yowlanku writes: Christoper Adams tweeted live from TUG 2010 Conference that "Donald Knuth's TeX successor will be named iTeX." Sir Donald Knuth stated that he will make ``An Earthshaking Announcement'' at TeX's 32nd Anniversary Celebration on 30 June, apparently which turned out to be a joke. Satirically he also stated that this successor of TeX will have features like 3-D printing, animation, stereographic sound. Link to Original Source
from the and-they're-clever-guys dept.
Trepidity writes "In its roundup of how to choose a netbook, The Economist suggests that users 'avoid the temptation' to go for a Windows-based netbook, and in particular to treat them as mini laptops on which you'll install a range of apps. In their view, by the time you add the specs needed to run Windows and Windows apps effectively, you might as well have just bought a smallish laptop. Instead, they suggest the sweet spot is ultra-lite, Linux-based netbooks, with a focus on pre-installed software that caters to common tasks. They particularly like OpenOffice, which they rate as easier to use than MS Word and having 'no compatibility problems,' as well as various photo-management software." Besides which, does Windows offer spinning cubes for coffee-shop demos?
yowlanku writes: "John Hart, Sameh Tawfick, Michael De Volder, and Will Walker have gone nano way to built NanObama from carbon nanotubes. The process explained as "The nanobama structures are made of carbon nanotubes, and the pictures were taken using optical and electron microscopes. Carbon nanotubes (CNTs) are tiny hollow cylinders of carbon; the diameter of a CNT is tens of thousands of times smaller than a human hair, and CNTs are several times stronger and stiffer than steel. CNTs are grown by a high-temperature chemical reaction, using patterns of nanoscale metal catalyst particles arranged in the shapes of the faces, text, and flags that you see in the images. Each face contains millions of parallel nanotubes, standing vertically on the substrate like a forest of trees. If you were standing next to the nanotubes as they grow, and each nanotube was a 1 foot (0.3 meter) diameter tree, the trees would be growing at over 500 miles per hour! The nanobama faces are approximately 0.5 millimeter wide, or about ten times the width of a human hair."" Link to Original Source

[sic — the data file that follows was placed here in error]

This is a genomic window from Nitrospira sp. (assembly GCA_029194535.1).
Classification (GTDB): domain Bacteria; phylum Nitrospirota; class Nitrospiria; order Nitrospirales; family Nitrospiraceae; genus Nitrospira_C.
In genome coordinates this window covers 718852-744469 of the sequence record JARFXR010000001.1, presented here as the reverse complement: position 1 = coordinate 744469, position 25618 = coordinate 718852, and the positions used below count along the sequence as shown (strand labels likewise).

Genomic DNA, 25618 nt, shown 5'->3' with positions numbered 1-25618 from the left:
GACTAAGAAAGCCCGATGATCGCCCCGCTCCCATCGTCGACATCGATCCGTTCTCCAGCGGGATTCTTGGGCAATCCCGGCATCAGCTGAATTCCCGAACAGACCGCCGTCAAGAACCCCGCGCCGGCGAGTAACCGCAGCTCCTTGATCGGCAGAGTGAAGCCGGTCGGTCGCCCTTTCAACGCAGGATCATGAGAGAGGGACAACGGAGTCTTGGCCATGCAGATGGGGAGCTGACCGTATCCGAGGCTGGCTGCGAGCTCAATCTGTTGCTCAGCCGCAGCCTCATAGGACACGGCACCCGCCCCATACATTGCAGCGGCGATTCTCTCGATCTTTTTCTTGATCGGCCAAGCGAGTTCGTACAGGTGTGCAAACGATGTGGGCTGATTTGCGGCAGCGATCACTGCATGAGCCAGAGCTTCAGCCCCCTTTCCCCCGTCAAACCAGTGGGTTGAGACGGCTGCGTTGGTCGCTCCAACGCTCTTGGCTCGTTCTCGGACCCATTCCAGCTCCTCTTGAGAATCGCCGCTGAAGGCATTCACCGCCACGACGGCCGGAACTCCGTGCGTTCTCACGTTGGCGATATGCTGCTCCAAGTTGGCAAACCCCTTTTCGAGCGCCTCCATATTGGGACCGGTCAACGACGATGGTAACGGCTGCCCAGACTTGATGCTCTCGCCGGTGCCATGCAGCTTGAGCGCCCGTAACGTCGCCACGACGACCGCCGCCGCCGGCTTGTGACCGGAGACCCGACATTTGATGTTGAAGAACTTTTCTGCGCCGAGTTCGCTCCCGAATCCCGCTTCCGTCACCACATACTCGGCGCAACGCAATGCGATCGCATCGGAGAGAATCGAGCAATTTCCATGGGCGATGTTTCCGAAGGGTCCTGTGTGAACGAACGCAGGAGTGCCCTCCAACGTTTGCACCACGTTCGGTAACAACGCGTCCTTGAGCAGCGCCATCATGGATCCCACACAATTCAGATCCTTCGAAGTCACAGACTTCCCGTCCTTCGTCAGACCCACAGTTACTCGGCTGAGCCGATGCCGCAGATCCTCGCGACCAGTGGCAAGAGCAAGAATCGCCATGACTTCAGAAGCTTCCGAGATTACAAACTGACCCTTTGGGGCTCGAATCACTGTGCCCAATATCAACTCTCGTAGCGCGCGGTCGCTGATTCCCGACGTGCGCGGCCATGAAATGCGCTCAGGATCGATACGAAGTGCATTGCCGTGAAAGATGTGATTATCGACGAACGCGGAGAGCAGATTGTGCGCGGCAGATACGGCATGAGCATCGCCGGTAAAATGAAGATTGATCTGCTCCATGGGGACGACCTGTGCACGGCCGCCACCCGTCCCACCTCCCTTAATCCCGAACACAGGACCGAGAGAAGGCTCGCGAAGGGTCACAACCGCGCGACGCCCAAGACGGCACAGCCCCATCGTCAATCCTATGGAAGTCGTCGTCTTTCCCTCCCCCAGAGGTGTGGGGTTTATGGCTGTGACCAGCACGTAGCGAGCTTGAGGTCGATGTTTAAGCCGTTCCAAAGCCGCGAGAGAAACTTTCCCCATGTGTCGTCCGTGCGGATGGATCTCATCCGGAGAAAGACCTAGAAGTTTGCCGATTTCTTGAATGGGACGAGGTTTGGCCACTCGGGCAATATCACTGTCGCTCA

yowlanku writes: ""Yesterday, 27th of March, 2008 was the BIG day for us. In coordination with Department of Education, Ministry of Education, we distributed Mero Sanu Sathi, the One Laptop Per Child (OLPC) Laptop, to the students of 4th graders of Janajyoti Ni Ma Vi, Ugratara-8, Janagal, Kavre as a part of first ever pilot distribution of the laptop in Nepal, codenamed "Sunrise"." you can read more atolpcnepal blogThe news has been also covered by
Economics times of india.
OLPC Nepal is all volunteer based organization working towards implementation of OLPC vision in country. You can read more about them and support them at there wiki." Link to Original Source
bibekpaudel writes: "Four graders of Jana Jyoti Lower Secondary School, Janagal in Kavre district in Nepal got their new laptops on Thursday. Department of Education distributed free laptops to all students of Class 4 in the school as a pilot project with technical assistance from One Laptop per Child (OLPC) Nepal mission. The mission is to empower the children of developing countries to learn by providing one connected laptop to every school-age child. This is the first pilot project of the OLPC project in the hilly country ridden by over a decade of internal-conflict. In South-Asia, another such pilot run is undergoing in a village near Mumbai in India.
Marvin the Paranoid Android writes: Google has officially announced Android, a its open-source mobile phone operating system. 'The Google Phone has arrived, sort of, but not in the long-rumored embodiment that many had expected. Google announced this morning that it has developed a new mobile OS called "Android" — a result of its acquisition of a mobile software company of the same name in 2005 — that will allow the company to get Google's mobile apps into as many hands as possible starting in mid-2008. Android is Linux-based and open source, and will be made available to handset manufacturers for free under the Apache license.' Google will not be making the phones itself; there are a handful of handset makers signed on, including Motorola, Samsung, and LG. As Google CEO Eric Schmidt puts it, 'Today's announcement is more ambitious than any single 'Google Phone' that the press has been speculating about over the past few weeks. Our vision is that the powerful platform we're unveiling will power thousands of different phone models,' Link to Original Source